Rebels in Libya continue to battle forces loyal to leader Moammar Gadhafi for control of the country. Many in the rebel hub of Benghazi have mixed emotions about the conflict.
Scott Bobb reports from the scene:
The people of Benghazi feel that they have obtained their freedom after about more than 40 years of oppression. Everyone I speak to from the highest public official down to the guy on the street say that they will never give this up and they would rather die.
Mixed with that, is apprehension about how it's going. The fighting has entered a sort of stalemate, ranging over a 50-100 kilometer stretch, 200 kilometers west of Benghazi. These mostly oil towns are pretty heavily damaged.
In the third largest city, Misrata, which is close to Tripoli, about 200 kilometers east, that has been under siege for a month with no water or electricity and severe problems with people wounded and dead.
So, it's a combination of jubilation from here, apprehension about the future, and worry about family and loved ones who are in some of the zones of conflict.
There is though, some criticism. The people here wish the United States and other Western nations would do more. They feel that NATO has not been very robust in enforcing the no-fly zone and eliminating the heavy weapons and artillery of the Gadhafi forces. So, there's a frustration there.
When I speak to people, they are always tell me, 'Tell your government to come and help us. This is a great opportunity to bring freedom, not just to Libya, but to the region."
Despite the military uncertainty, rebels in Benghazi are moving forward with plans for political change.
"They have set up a council that acts as something like a legislative body with 31 members: thirteen of whom have been appointed, but the others have not been appointed or announced because they are to come from the other regions of Libya, the western part that is still controlled by the government forces.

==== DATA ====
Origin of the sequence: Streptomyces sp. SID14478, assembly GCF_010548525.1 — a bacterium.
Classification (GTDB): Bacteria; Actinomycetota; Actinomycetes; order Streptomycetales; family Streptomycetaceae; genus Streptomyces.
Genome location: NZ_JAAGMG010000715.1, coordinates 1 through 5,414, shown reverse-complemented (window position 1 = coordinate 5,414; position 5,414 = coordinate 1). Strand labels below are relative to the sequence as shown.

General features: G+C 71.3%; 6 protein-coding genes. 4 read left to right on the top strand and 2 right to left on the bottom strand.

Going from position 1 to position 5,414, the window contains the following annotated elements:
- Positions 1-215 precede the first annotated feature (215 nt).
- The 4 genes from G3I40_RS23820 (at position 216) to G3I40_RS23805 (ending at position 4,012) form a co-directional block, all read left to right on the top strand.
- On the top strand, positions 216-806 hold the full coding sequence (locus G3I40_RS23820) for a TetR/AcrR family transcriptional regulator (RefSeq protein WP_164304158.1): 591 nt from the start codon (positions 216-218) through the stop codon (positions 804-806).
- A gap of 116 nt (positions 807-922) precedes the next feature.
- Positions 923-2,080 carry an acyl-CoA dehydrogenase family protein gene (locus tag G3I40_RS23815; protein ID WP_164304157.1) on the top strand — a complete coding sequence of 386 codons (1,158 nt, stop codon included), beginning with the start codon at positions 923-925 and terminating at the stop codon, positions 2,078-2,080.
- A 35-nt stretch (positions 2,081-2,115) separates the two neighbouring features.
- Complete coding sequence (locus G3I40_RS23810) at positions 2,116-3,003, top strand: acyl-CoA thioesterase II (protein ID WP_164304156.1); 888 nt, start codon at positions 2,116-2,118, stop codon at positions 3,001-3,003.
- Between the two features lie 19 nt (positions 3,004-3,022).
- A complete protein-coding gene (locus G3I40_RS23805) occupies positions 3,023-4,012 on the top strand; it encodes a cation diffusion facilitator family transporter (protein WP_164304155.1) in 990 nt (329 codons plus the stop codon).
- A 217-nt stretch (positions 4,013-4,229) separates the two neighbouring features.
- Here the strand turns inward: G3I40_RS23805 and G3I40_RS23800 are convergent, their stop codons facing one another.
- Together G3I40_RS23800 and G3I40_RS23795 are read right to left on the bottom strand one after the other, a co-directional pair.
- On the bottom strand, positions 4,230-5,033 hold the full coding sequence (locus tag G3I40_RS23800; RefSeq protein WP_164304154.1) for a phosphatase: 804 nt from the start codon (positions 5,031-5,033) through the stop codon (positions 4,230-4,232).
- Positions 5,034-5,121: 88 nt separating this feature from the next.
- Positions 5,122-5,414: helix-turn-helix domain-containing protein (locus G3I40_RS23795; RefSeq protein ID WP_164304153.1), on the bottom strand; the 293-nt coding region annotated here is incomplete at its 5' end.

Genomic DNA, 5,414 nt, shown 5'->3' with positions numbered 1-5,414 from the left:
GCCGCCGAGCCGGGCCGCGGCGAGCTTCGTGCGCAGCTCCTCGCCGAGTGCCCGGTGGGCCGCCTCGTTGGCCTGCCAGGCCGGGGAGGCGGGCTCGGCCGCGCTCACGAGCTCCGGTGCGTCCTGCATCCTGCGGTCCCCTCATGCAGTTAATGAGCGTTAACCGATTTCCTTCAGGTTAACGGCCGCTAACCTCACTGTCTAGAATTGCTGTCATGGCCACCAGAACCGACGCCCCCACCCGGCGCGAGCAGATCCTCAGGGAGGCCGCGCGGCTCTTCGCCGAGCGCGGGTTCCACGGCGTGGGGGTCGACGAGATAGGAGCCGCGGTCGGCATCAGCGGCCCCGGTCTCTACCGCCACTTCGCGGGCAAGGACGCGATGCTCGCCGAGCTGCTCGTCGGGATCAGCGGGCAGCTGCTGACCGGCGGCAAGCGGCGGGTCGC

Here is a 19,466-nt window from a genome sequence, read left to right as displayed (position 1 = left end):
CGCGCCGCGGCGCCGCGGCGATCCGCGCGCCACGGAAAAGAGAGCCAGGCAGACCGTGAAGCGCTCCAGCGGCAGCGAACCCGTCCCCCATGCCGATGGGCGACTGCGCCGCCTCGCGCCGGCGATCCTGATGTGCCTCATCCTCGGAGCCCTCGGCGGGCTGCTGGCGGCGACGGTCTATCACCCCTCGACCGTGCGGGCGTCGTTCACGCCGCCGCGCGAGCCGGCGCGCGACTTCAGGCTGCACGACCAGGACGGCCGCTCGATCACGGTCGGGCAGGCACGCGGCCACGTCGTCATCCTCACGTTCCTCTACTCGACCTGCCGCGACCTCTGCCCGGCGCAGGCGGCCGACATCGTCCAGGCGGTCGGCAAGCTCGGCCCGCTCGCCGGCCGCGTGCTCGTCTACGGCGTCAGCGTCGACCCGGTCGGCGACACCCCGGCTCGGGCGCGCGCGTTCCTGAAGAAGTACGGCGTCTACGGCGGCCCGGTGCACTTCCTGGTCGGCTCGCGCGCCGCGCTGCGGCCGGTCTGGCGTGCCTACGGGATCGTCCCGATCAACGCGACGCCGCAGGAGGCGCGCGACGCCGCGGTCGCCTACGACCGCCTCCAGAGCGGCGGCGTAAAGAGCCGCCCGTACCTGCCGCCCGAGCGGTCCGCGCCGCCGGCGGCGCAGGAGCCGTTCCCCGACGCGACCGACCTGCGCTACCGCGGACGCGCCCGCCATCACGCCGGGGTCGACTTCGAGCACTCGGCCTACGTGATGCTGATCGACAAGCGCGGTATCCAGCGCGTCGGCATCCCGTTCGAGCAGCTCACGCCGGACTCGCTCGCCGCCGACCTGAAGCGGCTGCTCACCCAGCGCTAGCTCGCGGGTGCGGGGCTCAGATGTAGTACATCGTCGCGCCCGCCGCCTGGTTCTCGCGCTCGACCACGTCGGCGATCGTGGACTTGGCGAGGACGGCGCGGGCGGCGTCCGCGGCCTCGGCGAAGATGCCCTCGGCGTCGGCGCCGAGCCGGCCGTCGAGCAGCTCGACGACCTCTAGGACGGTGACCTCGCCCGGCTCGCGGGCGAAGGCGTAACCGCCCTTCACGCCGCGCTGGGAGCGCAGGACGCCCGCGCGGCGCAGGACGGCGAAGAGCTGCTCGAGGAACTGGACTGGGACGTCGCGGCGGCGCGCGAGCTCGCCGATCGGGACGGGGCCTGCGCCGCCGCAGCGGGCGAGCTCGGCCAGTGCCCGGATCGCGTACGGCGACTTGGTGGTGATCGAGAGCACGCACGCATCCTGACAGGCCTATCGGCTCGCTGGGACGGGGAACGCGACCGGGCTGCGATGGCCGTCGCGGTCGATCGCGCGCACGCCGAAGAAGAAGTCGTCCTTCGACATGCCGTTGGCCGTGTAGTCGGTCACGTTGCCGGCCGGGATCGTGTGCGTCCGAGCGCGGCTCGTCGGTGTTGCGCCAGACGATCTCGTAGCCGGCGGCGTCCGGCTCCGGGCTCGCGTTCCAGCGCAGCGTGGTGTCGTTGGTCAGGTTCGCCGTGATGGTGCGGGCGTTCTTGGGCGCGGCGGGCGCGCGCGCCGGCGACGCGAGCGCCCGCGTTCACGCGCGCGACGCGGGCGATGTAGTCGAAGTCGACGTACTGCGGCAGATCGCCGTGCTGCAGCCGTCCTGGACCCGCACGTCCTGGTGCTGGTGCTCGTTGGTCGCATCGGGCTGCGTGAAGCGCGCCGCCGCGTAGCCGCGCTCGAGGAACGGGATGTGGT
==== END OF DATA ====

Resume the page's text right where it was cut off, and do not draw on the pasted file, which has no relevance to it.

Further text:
Underneath this is what they call the semi-legislative, policy-making oversight unit - what they are calling a crisis team which is assuming executive functions, such as trying to get policemen back on the streets, having the garbage picked up, administering the government.
They have also appointed a head of the petroleum industry and the central bank just a few days ago. The idea is to try to get some revenue flowing from the petroleum industry, and they just exported their first 100,000 barrels of oil two days ago, and also to have a central bank to control the money and the liquidity. Many of the banks are not opening because they have no cash to distribute, and so this is a looming problem too.
So, we're not really in a transition yet, but the beginnings and the attempts to start some sort of authority and some sort of administration are under way."